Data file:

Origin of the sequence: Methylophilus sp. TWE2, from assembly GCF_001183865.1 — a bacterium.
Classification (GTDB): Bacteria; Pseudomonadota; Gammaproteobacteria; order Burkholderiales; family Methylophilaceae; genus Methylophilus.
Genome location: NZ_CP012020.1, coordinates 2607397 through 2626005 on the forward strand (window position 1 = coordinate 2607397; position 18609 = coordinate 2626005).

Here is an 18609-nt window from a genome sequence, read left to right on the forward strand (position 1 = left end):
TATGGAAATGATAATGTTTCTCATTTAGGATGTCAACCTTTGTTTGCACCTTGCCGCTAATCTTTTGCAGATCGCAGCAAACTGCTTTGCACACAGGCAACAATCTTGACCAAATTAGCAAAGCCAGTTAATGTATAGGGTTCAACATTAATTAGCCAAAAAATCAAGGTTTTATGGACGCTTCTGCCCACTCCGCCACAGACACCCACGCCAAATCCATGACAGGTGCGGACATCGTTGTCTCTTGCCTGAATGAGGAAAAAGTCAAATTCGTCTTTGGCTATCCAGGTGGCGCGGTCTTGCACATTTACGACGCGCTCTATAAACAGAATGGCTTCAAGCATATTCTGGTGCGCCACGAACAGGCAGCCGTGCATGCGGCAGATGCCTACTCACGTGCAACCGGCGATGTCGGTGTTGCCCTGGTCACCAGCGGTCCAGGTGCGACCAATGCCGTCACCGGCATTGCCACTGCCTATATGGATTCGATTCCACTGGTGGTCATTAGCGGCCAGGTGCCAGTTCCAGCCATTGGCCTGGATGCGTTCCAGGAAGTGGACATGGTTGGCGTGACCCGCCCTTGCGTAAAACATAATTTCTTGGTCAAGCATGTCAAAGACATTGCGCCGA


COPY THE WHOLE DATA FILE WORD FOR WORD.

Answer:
Origin of the sequence: Methylophilus sp. TWE2, from assembly GCF_001183865.1 — a bacterium.
Classification (GTDB): Bacteria; Pseudomonadota; Gammaproteobacteria; order Burkholderiales; family Methylophilaceae; genus Methylophilus.
Genome location: NZ_CP012020.1, coordinates 2607397 through 2626005 on the forward strand (window position 1 = coordinate 2607397; position 18609 = coordinate 2626005).

Here is an 18609-nt window from a genome sequence, read left to right on the forward strand (position 1 = left end):
TATGGAAATGATAATGTTTCTCATTTAGGATGTCAACCTTTGTTTGCACCTTGCCGCTAATCTTTTGCAGATCGCAGCAAACTGCTTTGCACACAGGCAACAATCTTGACCAAATTAGCAAAGCCAGTTAATGTATAGGGTTCAACATTAATTAGCCAAAAAATCAAGGTTTTATGGACGCTTCTGCCCACTCCGCCACAGACACCCACGCCAAATCCATGACAGGTGCGGACATCGTTGTCTCTTGCCTGAATGAGGAAAAAGTCAAATTCGTCTTTGGCTATCCAGGTGGCGCGGTCTTGCACATTTACGACGCGCTCTATAAACAGAATGGCTTCAAGCATATTCTGGTGCGCCACGAACAGGCAGCCGTGCATGCGGCAGATGCCTACTCACGTGCAACCGGCGATGTCGGTGTTGCCCTGGTCACCAGCGGTCCAGGTGCGACCAATGCCGTCACCGGCATTGCCACTGCCTATATGGATTCGATTCCACTGGTGGTCATTAGCGGCCAGGTGCCAGTTCCAGCCATTGGCCTGGATGCGTTCCAGGAAGTGGACATGGTTGGCGTGACCCGCCCTTGCGTAAAACATAATTTCTTGGTCAAGCATGTCAAAGACATTGCGCCGA